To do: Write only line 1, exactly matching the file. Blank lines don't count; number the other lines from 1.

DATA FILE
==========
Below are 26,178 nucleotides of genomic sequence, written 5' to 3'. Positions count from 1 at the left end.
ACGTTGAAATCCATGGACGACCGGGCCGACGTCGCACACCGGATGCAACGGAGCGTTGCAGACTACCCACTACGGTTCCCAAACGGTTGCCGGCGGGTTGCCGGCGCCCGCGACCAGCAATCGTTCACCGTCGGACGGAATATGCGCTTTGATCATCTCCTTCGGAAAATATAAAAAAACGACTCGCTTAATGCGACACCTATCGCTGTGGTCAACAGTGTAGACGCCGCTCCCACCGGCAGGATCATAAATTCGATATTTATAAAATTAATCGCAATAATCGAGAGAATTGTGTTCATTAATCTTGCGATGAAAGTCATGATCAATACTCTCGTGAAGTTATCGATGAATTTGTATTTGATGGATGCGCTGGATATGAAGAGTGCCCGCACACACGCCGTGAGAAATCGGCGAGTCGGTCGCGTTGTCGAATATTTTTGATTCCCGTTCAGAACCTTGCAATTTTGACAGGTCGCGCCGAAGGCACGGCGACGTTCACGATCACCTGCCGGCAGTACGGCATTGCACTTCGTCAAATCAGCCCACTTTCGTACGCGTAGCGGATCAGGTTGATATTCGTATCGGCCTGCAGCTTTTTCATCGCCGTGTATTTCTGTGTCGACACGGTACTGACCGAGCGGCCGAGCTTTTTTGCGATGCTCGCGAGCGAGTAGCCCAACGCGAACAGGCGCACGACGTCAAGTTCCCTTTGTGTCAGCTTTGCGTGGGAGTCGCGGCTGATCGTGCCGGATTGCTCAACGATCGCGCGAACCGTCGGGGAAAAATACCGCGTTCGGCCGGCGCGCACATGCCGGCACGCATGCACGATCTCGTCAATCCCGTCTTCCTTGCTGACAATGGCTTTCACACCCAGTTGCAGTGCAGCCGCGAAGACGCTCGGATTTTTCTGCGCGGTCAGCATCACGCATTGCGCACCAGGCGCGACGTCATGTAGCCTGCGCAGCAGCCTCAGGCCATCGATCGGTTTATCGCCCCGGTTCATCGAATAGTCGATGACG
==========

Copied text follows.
Below are 26,178 nucleotides of genomic sequence, written 5' to 3'. Positions count from 1 at the left end.